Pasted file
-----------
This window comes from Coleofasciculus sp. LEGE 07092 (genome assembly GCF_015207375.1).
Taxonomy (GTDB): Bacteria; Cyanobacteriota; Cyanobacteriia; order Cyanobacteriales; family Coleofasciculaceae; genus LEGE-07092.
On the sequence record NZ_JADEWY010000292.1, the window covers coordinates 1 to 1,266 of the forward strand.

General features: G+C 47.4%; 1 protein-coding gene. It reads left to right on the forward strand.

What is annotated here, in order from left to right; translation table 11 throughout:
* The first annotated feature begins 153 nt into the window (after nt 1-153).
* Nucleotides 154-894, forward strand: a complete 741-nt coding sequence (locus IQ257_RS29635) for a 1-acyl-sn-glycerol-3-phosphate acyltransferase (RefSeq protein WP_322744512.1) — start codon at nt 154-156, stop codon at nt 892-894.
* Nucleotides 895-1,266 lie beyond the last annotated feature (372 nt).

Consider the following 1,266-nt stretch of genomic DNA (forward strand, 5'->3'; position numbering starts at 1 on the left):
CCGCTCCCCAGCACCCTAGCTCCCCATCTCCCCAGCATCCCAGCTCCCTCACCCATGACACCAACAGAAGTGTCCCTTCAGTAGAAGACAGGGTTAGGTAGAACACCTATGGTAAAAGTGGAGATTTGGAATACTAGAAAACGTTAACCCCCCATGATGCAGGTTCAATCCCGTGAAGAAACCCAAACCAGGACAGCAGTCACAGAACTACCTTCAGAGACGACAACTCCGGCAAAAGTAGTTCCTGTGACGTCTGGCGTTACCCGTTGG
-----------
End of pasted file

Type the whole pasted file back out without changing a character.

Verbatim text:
This window comes from Coleofasciculus sp. LEGE 07092 (genome assembly GCF_015207375.1).
Taxonomy (GTDB): Bacteria; Cyanobacteriota; Cyanobacteriia; order Cyanobacteriales; family Coleofasciculaceae; genus LEGE-07092.
On the sequence record NZ_JADEWY010000292.1, the window covers coordinates 1 to 1,266 of the forward strand.

General features: G+C 47.4%; 1 protein-coding gene. It reads left to right on the forward strand.

What is annotated here, in order from left to right; translation table 11 throughout:
* The first annotated feature begins 153 nt into the window (after nt 1-153).
* Nucleotides 154-894, forward strand: a complete 741-nt coding sequence (locus IQ257_RS29635) for a 1-acyl-sn-glycerol-3-phosphate acyltransferase (RefSeq protein WP_322744512.1) — start codon at nt 154-156, stop codon at nt 892-894.
* Nucleotides 895-1,266 lie beyond the last annotated feature (372 nt).

Consider the following 1,266-nt stretch of genomic DNA (forward strand, 5'->3'; position numbering starts at 1 on the left):
CCGCTCCCCAGCACCCTAGCTCCCCATCTCCCCAGCATCCCAGCTCCCTCACCCATGACACCAACAGAAGTGTCCCTTCAGTAGAAGACAGGGTTAGGTAGAACACCTATGGTAAAAGTGGAGATTTGGAATACTAGAAAACGTTAACCCCCCATGATGCAGGTTCAATCCCGTGAAGAAACCCAAACCAGGACAGCAGTCACAGAACTACCTTCAGAGACGACAACTCCGGCAAAAGTAGTTCCTGTGACGTCTGGCGTTACCCGTTGG